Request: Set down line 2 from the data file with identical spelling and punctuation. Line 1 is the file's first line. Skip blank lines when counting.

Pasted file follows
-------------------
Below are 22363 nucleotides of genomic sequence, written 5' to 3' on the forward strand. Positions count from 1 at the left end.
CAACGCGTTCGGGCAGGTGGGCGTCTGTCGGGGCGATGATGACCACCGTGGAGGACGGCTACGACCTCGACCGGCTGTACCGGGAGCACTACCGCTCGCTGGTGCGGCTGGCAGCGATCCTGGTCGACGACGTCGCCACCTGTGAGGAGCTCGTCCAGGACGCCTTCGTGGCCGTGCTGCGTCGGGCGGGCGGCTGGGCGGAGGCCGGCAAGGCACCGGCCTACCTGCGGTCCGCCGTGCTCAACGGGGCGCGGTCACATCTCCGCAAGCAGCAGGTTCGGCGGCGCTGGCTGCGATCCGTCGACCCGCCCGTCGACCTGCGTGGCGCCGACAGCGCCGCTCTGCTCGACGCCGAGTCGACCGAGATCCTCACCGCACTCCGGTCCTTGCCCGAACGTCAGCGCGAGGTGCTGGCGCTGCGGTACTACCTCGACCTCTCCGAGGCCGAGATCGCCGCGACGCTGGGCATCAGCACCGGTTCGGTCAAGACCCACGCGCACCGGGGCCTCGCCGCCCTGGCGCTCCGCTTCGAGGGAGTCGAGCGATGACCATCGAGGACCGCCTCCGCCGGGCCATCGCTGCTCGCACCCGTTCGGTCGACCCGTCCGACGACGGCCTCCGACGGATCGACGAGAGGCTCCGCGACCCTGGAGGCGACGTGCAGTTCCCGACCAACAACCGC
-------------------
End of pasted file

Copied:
CAACGCGTTCGGGCAGGTGGGCGTCTGTCGGGGCGATGATGACCACCGTGGAGGACGGCTACGACCTCGACCGGCTGTACCGGGAGCACTACCGCTCGCTGGTGCGGCTGGCAGCGATCCTGGTCGACGACGTCGCCACCTGTGAGGAGCTCGTCCAGGACGCCTTCGTGGCCGTGCTGCGTCGGGCGGGCGGCTGGGCGGAGGCCGGCAAGGCACCGGCCTACCTGCGGTCCGCCGTGCTCAACGGGGCGCGGTCACATCTCCGCAAGCAGCAGGTTCGGCGGCGCTGGCTGCGATCCGTCGACCCGCCCGTCGACCTGCGTGGCGCCGACAGCGCCGCTCTGCTCGACGCCGAGTCGACCGAGATCCTCACCGCACTCCGGTCCTTGCCCGAACGTCAGCGCGAGGTGCTGGCGCTGCGGTACTACCTCGACCTCTCCGAGGCCGAGATCGCCGCGACGCTGGGCATCAGCACCGGTTCGGTCAAGACCCACGCGCACCGGGGCCTCGCCGCCCTGGCGCTCCGCTTCGAGGGAGTCGAGCGATGACCATCGAGGACCGCCTCCGCCGGGCCATCGCTGCTCGCACCCGTTCGGTCGACCCGTCCGACGACGGCCTCCGACGGATCGACGAGAGGCTCCGCGACCCTGGAGGCGACGTGCAGTTCCCGACCAACAACCGC